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Hi - I am in the Pacific Northwest where we get over 100 inches of rain per year. For the most part the bees do fairly well getting through the winter, but when I have lost a hive it is usually wet and moldy inside. This year I thought of an idea so I took a very large industrial strength black garbage bag, took off the roof, placed the bag over the top board, then bungy corded it around the top box and put the roof back over it. The rain shouldn't be able to get in through upper air vents or space between boxes. They should have enough air from lower box and the entrance. Now I am worried that maybe putting plastic in there wasn't a very good idea. Any input would be appreciated.
 

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They need dry air to not mold. I would suggest putting the dead outs in a shed or garage to try to keep the humid air down.
 

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My brother has a piece of tin over his hive a few inches larger than the lid in every direction. Really hadn't thought about why until now.

The inside of a hive is a humid place. I've done a foil bubble wrap in an empty box folded into an arch front-to-back allowing for water to run down the outside of the box on the long sides. But we (at 56" of rain annually) are a desert compared to the Pacific Northwest.

It's possible (I'd say probable), that the bees died, then came the mold. IMO

edit: To your original point, I don't think the chems from a bag are going to be an issue, condensation may be a different matter.
 

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Have you considered quilt boxes?

You may have problems with the plastic on the top sealing moisture into the hives instead of keeping it out. I would not be worried about many chemicals coming out of normal trash bags sitting on top of the hive.
 

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Discussion Starter · #5 ·
My brother has a piece of tin over his hive a few inches larger than the lid in every direction. Really hadn't thought about why until now.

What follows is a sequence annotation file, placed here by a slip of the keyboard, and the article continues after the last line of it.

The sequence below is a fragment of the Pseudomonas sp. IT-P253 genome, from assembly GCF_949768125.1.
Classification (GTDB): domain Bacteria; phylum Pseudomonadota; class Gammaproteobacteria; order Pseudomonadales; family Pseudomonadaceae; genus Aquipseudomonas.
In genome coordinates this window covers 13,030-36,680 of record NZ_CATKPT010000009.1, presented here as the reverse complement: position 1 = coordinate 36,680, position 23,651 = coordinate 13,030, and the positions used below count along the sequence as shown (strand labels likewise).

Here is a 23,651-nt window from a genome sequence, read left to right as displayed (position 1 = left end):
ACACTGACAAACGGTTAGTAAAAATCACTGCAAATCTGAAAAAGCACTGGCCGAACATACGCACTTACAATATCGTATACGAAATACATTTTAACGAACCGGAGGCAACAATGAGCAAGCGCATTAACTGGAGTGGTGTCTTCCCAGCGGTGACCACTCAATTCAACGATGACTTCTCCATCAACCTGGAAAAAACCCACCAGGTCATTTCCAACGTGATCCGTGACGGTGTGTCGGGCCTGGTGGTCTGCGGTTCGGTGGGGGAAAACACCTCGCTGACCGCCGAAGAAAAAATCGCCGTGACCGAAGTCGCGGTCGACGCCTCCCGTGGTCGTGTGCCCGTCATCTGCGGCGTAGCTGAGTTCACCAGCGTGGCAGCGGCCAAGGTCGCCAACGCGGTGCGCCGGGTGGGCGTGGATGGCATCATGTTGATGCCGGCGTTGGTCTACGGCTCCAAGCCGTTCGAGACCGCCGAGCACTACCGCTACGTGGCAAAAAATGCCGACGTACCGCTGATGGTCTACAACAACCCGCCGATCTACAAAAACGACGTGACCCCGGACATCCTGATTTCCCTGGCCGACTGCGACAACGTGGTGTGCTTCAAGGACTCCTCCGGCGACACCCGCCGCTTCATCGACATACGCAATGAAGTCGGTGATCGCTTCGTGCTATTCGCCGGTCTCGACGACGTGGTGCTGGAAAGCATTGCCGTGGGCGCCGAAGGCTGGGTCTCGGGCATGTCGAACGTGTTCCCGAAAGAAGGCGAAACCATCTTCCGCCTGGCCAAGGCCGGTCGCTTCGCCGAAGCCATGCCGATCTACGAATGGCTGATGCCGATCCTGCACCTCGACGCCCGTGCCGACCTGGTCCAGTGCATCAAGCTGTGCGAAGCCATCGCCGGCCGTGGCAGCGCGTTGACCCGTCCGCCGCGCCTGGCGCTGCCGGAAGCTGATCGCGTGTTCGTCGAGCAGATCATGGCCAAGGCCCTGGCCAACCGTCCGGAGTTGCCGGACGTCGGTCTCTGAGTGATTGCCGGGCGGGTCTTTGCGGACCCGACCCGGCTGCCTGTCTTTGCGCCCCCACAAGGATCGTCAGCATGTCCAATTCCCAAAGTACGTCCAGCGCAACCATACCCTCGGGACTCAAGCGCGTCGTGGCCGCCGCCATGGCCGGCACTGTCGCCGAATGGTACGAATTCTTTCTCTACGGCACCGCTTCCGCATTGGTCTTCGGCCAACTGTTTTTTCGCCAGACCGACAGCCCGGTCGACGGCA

The inside of a hive is a humid place. I've done a foil bubble wrap in an empty box folded into an arch front-to-back allowing for water to run down the outside of the box on the long sides. But we (at 56" of rain annually) are a desert compared to the Pacific Northwest.

It's possible (I'd say probable), that the bees died, then came the mold. IMO

edit: To your original point, I don't think the chems from a bag are going to be an issue, condensation may be a different matter.
thank you - I went ahead and removed the garbage bag..it's only been a couple of days so everything was still ok in there. I have a much better roof now that overhangs quite a bit so hopefully they will be ok.
 

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Discussion Starter · #6 ·
Have you considered quilt boxes?

You may have problems with the plastic on the top sealing moisture into the hives instead of keeping it out. I would not be worried about many chemicals coming out of normal trash bags sitting on top of the hive.
thank you - I'm learning as I go too! I took the garbage bag off...
 

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Considering many of us use plastic foundation and styrofoam hives now, I would not be worried about plastic fumes long term.. Perhaps an initial air-out for a few days, but I don't think you'd need more.
 

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Good that you removed the bag. It would likely have not worked well.

The problem of moisture in the hive usually comes from inside. A pound of honey yields about .7 pounds of water when it is used as food for the bees. A pound of heavy syrup yields about the same. To get this water out of the hive, bees depend on airflow through the hive. It does not help AT ALL when the outside air is already extremely humid, which makes keeping bees in places where it is wet all winter more difficult. I don't have those problems in Wisconsin, but the sorts of things I have heard people use to reduce condensation in the hive are

adding absorptive material to the top of the hive to absorb condensation,

making sure there is enough airflow through the hive so that the moisture content of the air stays low,

insulating the top of the hive (very important) so warm wet air doesn't come in contact with the cold top which would cause condensation,

insulating the sides of the hive for the same reason, and

building a sloping roof so the water that condenses runs down the inside of the roof to the side of the hive, and doesn't fall on the cluster.

Beekeeping is local. If your winters are mild, increasing airflow would be the easiest thing to do. However if your winters are frequently very cold (0F or lower), that could be a bad solution. It is a good idea to reach out to local beekeepers to see what they are doing. Don't copy blindly, though. Often times my bees survive in spite of my efforts to help them. The same is true of others, I do not doubt.

My current top board is a 2 inch piece of EPS foam (painted all sides) about 24 inches square. With that I have never had any noticeable condensation, except one colony where there was some on the inside side of the hive during spring buildup. But I live in Wisconsin.
 

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I think what Greg means by "Please note your loc in your profile." is to add your location to your Beesource profile. That will show up with every post you make, and therefore others will be able to evaluate your comments in view of your location.

After clicking your Account Profile icon in the upper right of your screen, here is where Location data is entered:

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